Solid communication between yourself and your team is a crucial key to success when it comes to maintaining a business that thrives. When you manage a remote team, communication becomes even more important and can be tricky to improve.
There’s no water cooler to meet up at so you can casually ask how the latest project is going. Your desk is not a few steps away so employees approach with questions. And, you probably can’t call a meeting on a Wednesday afternoon when all you have for leverage is an email address.
You already know this, so how will you interact and engage with employees who reside in different time zones and establish a steady workflow based on stable communication?
Set Expectations Early On
When you hire remote workers, the best way to increase the potential of open and effective communication is to set your expectations upfront.
Be clear about what you’re looking for in an employee and what your company culture is like. How accessible to you need them to be throughout the work day and will they have set work hours? Would you prefer an end-of-day or end-of-week virtual check-in? How much guidance are you willing to provide upfront and on an ongoing basis?
These are all important questions to ask to set the tone for your working relationship. Make sure you’re communicating well and clearly on your end too so the employee can follow your lead.
Use Efficient Tools
One of the best things about working with a remote team is all the cutting edge tools and apps you can start using to enhance your bottom line. Since you won’t be seeing each other face-to-face each day, it’s important to make up for that missing personal connection by choosing the right tools for your business.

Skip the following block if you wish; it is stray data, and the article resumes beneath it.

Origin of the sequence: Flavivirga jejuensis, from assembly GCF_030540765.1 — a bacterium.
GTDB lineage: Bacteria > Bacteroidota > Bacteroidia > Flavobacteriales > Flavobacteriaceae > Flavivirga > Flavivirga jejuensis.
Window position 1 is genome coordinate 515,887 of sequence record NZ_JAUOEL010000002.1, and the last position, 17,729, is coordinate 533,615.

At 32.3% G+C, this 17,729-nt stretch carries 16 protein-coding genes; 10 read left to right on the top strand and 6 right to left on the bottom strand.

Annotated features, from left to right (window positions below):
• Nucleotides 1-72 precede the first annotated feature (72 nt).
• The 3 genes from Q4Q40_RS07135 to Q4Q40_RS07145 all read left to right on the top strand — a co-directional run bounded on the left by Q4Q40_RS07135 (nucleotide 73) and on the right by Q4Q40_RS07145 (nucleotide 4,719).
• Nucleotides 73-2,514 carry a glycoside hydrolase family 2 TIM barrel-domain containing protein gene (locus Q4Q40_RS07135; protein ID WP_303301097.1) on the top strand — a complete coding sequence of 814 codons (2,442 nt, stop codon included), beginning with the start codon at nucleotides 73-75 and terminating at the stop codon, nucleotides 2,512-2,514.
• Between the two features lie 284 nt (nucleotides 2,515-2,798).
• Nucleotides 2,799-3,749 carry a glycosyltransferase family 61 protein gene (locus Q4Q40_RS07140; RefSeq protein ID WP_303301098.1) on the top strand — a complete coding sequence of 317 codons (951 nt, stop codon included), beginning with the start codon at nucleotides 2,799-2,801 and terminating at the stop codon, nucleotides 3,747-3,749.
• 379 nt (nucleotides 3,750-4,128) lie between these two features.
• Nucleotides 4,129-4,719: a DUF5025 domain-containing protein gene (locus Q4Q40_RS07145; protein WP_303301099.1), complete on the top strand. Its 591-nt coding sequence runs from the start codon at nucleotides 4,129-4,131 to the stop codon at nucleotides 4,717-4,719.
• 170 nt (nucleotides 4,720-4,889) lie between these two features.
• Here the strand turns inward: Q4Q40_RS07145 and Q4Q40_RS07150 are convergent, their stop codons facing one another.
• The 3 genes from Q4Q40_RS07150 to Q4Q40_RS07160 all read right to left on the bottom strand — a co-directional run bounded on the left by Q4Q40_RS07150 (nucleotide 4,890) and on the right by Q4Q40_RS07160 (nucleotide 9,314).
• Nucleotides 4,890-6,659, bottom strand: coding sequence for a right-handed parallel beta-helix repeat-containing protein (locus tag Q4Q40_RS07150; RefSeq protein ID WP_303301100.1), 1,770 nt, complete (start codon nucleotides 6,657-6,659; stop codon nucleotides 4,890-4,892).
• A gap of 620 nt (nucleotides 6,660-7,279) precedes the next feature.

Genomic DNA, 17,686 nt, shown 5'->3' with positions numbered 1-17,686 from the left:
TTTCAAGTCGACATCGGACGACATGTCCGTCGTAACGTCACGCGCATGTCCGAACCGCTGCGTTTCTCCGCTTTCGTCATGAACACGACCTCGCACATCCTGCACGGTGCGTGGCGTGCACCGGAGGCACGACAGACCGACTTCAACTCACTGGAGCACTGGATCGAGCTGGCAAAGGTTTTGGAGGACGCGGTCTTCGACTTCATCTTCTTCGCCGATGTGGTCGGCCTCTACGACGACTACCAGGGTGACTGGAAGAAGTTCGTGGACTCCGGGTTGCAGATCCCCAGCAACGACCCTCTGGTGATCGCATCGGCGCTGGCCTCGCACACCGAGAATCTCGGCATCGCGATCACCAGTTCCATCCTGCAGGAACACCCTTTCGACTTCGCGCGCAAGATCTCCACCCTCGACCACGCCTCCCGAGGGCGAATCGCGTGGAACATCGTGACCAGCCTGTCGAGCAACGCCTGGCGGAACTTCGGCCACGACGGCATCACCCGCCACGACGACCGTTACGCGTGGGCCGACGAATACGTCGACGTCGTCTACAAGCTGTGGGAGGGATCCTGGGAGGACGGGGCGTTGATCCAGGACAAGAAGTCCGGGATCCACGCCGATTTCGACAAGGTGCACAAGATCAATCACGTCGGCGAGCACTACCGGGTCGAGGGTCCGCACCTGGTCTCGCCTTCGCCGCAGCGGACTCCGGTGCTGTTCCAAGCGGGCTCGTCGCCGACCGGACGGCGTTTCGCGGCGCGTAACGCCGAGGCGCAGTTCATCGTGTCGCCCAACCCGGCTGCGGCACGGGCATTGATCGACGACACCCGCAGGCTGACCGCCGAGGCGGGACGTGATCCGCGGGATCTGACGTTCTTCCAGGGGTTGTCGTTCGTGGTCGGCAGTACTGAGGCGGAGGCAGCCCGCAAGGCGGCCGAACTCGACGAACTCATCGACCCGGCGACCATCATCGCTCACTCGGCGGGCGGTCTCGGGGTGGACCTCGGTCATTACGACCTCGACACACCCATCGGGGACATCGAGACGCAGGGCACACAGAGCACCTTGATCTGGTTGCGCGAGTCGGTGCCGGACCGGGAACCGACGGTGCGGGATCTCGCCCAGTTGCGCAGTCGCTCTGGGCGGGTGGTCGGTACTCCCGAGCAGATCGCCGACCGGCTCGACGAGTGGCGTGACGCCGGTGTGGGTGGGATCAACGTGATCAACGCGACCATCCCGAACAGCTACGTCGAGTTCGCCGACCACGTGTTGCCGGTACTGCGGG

If project management is your concern, consider using Asana which is a free program that allows you to create projects and tasks that you can assign to remote team members. Once you set a due date, Asana automatically reminds the team member when they need to complete the tasks and sends email alerts if they exceed their deadline.
You can also send messages and send attachments below each task created in Asana so you can provide updates or answer questions easily when needed.
If you need to set up a conference call with employees, consider using tools like Skype, Google Hangouts, UberConference or Zoom. If you prefer to chat throughout the day or address urgent needs, then ask everyone to sign up for Slack (which is an instant messenger) and be online for a specific time period.
Organize Regular Meetings
Meetings are probably the most basic and common workplace activity and it’s understandable why. They act as the common ground to bring everyone together and discuss important topics as a team.
When you manage a remote team, you can still host regular team meetings and you’ll probably want to seeing as how it can be the best way to keep lines of communication open.
Choose a platform that works for you then set up your calendar tool to so you can schedule a day and time that fits everyone’s schedule.
If your team members have lots of smaller tasks to complete, you may want to do a shorter call so everyone can maintain an active and productive workflow. If lots of teamwork is required for projects or if you’re preparing for a huge launch, a longer, more in-depth meeting may suffice.
Find a Rhythm That Works For You
At the end of the day, no two businesses have the same workplace communication system, especially with remote workers.
It’s crucial to find a rhythm that works for you and makes your employees feel comfortable with tasks. They should also know their voices and needs are heard.
Beware of over communication. It can be counterproductive to ‘hover’ over team members. Instead, time and energy should focus on other activities.
If your business is open to change and flexibility, feel free to ask remote team members what their needs and desires are for communication and balance that with the systems and processes already in place.
Could your communication with remote team members use some improvement? If so, in which areas?